Like the name suggests, Five Finger Mountain (五指山) has five peaks in a row, like fingers on a hand. Me and the wife were there several years ago but at the time I wasn’t really into hiking so we only hiked the relatively easy Traverse Trail (called crabwise trail on some maps), never reaching any of the peaks. In the last couple of years however I’ve taken more of an interest in hiking so when my friend posted about it on The Map Room I became intrigued; it seemed like a fun hike that would be suitable for me. Due to different circumstances I haven’t been able to go until now. The route on The Map Room includes a sixth peak (an extra finger?) but since I’m less experienced I decided to stick with the five main peaks. I know it’s a pretty popular area for hikers so to avoid the crowds, and also the mid day heat, I decided to start early. So, a little bit after five on Sunday morning I jumped on my motorbike and set off towards the mountains.

At quarter past six I had parked my motorbike at the trail head and headed towards the thumb peak. The trail goes through the forest, starting out relatively flat then turns steeply upwards, becoming rather uneven at places. When I started it was still dark beneath the tree canopy but as I hiked the sun came up, painting the landscape in golden light. This gave me plenty of opportunities to stop and take photos, forcing me to go slowly which is good because this section is a pretty long and tiring climb.

When I finally reached the thumb peak I was a bit disappointed because it’s surrounded by tall trees that block much of the view. After that climb it feels kind of anticlimactic to get to the peak and just see more trees.

The trail from the thumb peak, past the index finger and all the way to the middle finger is pretty flat, with a mix of short uphill and downhill sections, which makes for easy hiking. Just like the thumb, the index finger peak is surrounded by trees. At the middle finger peak however, the trees have been cleared to give room for a cell phone tower, so you actually have a bit of a view. I had brought my drone with me and this was the first (turned out to be only) chance to fly it.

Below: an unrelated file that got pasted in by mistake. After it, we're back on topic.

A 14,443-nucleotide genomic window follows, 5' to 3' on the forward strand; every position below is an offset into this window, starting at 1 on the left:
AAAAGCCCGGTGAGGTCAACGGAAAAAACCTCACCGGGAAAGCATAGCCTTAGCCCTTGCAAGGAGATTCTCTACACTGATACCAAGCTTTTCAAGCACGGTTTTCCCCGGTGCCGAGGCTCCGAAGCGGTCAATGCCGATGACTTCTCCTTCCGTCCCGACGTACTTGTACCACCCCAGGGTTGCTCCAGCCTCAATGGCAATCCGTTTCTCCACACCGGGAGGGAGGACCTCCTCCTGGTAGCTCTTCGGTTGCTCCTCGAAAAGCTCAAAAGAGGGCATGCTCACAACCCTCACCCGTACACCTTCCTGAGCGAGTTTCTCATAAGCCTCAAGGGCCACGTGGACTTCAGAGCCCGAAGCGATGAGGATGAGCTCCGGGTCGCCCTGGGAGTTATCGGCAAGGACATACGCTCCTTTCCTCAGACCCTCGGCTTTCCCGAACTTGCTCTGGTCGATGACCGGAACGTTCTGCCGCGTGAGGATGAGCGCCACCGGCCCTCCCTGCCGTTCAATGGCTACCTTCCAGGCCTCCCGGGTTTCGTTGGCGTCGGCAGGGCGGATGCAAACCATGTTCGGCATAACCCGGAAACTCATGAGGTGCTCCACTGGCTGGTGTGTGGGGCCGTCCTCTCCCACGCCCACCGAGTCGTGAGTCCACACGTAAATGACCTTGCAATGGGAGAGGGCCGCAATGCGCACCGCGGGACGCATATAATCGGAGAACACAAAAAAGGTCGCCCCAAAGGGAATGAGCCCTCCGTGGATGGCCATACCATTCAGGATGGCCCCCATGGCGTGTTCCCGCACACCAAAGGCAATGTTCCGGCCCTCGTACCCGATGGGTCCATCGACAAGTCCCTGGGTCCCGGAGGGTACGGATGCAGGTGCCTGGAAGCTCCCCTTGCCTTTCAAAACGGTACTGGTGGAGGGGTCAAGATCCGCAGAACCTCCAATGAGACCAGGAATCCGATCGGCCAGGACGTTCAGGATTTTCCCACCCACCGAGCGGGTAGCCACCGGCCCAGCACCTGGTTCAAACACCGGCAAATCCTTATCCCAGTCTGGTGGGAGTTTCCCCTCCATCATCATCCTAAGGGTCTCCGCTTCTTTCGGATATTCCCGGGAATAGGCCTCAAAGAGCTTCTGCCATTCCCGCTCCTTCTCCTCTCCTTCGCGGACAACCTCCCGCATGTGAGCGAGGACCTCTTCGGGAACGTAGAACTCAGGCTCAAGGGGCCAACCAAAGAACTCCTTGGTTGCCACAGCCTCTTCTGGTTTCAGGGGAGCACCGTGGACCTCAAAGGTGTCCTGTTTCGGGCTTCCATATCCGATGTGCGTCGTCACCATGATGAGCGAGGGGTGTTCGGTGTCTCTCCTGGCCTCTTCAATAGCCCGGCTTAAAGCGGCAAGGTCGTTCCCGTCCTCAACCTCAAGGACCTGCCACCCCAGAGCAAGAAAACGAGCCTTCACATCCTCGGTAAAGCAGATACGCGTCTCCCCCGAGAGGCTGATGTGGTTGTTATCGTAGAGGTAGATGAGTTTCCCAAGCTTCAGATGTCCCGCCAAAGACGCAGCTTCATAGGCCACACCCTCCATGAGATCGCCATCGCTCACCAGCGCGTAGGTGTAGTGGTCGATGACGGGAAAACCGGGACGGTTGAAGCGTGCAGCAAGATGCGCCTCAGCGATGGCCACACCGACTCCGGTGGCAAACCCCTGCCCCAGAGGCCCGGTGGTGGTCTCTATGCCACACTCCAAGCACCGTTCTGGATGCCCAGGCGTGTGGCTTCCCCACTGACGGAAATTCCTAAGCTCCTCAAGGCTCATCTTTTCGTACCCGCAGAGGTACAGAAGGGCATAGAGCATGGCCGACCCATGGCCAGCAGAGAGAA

Heading down from the middle finger the trail sort of disappears as it widens onto a tree covered slope. You can just pick your own way between the trees until the trail reappears again at the bottom of the slope. The trail then passes through some denser jungle before heading up towards the ring finger. From there it’s mostly down hill to the little finger. You get a few glimpses of the view along the way but most of the time the tress are in the way.

The trail does actually continue after the little finger but since I had reached my goal of hiking all five fingers I turned back. This meant climbing back up the rather steep slope to the ring finger that I’d just come down which was pretty tiring and also somewhat annoying.

Now, I generally dislike trails where you have to hike the exact same route back to the trail head. Fortunately it’s only the section between the little finger and the middle finger that you have to do twice. Around half way between the middle finger and the index finger there is an alternative route down to the parking lot. There is a big sign right at the split explaining that this route is unofficial and that route conditions are unclear – basically, do it at your own risk. However, I knew that my friends from The Map Room had taken this route so I decided to give it a try. It is a pretty steep trail, with lots of sections where you need to scramble over rough terrain, and a few places where people have put up safety ropes. As you might know, I really enjoy this kind of hiking but other people might find it too difficult or too scary.

I remember going through a really narrow canyon, called Giant Boulder Crevice (猴洞步道一線天), the last time I visited Five Finger Mountain. During a break I took a bit of time to study the map and found that my alternative route could actually connects back to the Traverse Trail, close to the entrance of this canyon. It took a bit more scrambling than the shortest route but I really didn’t mind cause the canyon is so cool.

I think this was a good day-hike and I did enjoy it but I have to say if I went to Five Finger Mountain again I would take a different route. Since all but one of the peaks are surrounded by trees that block the view, I think you could skip one without losing much of the experience. In my opinion, the only reason to go to the little finger is so you say you climbed all five peaks, so I would skip that one. The route I would chose, now that I know better, is starting with the Giant Boulder Crevice, heading up the alternative route – because scrambling is more fun when ascending – then hiking the normal trail to the ring finger peak. There I would turn around and head back towards the thumb peak then down to the parking lot from there.

Most of the trail goes through the forest which is why the views are so limited. The upside to this is that you’re shielded from the sun much of the way, making it less hot than trails that are out in the open. As a bonus, the sun filtering in between the trees paints the forest in a mix of dark shadows and golden yellow light. The photographer in me really enjoyed trying to capture this beauty. Here’s a selection of my best shots to end the post.